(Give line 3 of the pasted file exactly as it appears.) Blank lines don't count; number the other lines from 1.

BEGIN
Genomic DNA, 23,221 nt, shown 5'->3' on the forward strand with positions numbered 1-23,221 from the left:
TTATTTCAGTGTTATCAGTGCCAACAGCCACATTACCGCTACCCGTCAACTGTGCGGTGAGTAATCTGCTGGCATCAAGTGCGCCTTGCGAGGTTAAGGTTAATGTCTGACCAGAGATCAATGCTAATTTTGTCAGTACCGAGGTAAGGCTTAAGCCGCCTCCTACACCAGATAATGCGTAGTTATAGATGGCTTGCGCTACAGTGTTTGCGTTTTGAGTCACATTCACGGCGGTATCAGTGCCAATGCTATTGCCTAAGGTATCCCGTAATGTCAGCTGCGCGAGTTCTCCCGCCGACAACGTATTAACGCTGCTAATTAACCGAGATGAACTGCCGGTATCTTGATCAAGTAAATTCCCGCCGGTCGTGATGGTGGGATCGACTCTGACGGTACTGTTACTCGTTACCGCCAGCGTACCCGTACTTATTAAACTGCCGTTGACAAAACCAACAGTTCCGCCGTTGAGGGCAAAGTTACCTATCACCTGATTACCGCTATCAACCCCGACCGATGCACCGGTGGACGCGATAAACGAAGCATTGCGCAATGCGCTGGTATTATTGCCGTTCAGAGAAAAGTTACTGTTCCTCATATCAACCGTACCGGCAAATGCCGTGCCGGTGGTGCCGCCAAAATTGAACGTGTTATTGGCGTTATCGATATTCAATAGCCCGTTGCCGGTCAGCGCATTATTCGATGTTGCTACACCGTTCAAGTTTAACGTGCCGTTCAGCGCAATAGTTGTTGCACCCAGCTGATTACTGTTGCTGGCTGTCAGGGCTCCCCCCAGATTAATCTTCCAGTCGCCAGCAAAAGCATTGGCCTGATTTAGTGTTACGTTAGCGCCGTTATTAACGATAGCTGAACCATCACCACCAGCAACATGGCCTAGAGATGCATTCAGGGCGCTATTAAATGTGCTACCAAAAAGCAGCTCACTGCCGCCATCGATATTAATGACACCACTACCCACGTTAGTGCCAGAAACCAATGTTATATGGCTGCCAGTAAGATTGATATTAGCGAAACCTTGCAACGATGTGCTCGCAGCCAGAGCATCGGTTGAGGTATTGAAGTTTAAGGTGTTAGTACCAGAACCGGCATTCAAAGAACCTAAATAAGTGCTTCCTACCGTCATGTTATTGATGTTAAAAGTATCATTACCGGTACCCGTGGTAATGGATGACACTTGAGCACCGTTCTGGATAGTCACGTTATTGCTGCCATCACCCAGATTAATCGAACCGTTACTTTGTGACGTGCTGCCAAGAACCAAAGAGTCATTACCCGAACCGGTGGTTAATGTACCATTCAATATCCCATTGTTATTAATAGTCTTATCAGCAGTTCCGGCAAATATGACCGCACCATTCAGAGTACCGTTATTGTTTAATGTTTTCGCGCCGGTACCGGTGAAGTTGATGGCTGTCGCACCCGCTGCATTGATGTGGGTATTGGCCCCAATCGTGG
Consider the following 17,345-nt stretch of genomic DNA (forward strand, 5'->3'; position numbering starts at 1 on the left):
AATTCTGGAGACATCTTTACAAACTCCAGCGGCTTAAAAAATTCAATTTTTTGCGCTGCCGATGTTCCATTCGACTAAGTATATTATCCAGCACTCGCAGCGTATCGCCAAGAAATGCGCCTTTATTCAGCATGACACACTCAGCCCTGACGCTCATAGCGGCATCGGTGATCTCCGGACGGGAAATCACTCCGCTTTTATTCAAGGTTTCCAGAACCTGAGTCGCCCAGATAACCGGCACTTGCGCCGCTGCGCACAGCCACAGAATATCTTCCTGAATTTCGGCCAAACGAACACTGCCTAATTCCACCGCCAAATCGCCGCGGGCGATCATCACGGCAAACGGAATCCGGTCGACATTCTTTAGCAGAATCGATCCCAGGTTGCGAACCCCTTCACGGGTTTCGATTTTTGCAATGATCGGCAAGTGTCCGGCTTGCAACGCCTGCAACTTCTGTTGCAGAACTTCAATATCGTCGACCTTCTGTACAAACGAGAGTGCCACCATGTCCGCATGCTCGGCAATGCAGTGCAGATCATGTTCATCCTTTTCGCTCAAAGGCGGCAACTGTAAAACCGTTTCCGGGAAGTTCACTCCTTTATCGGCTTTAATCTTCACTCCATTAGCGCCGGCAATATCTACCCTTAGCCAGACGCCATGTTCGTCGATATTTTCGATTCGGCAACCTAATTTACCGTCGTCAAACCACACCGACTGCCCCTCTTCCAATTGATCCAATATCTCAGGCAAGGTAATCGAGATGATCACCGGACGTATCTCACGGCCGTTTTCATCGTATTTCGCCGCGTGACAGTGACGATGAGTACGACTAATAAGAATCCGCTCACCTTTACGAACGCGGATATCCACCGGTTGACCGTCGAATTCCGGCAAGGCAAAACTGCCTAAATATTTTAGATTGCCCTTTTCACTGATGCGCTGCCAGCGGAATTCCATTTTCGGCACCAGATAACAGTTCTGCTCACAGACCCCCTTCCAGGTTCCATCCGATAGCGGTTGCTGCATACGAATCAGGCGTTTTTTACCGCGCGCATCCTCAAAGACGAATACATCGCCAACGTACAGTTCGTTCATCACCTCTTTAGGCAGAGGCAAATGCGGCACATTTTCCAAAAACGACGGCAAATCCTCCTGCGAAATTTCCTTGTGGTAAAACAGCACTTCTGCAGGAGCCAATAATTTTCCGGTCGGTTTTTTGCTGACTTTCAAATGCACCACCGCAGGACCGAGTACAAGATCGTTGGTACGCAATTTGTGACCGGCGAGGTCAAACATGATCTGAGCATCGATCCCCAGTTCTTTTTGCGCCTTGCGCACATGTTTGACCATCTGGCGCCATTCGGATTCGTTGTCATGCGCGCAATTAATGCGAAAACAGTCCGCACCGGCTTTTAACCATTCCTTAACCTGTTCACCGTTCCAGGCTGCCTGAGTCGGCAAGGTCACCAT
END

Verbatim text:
Consider the following 17,345-nt stretch of genomic DNA (forward strand, 5'->3'; position numbering starts at 1 on the left):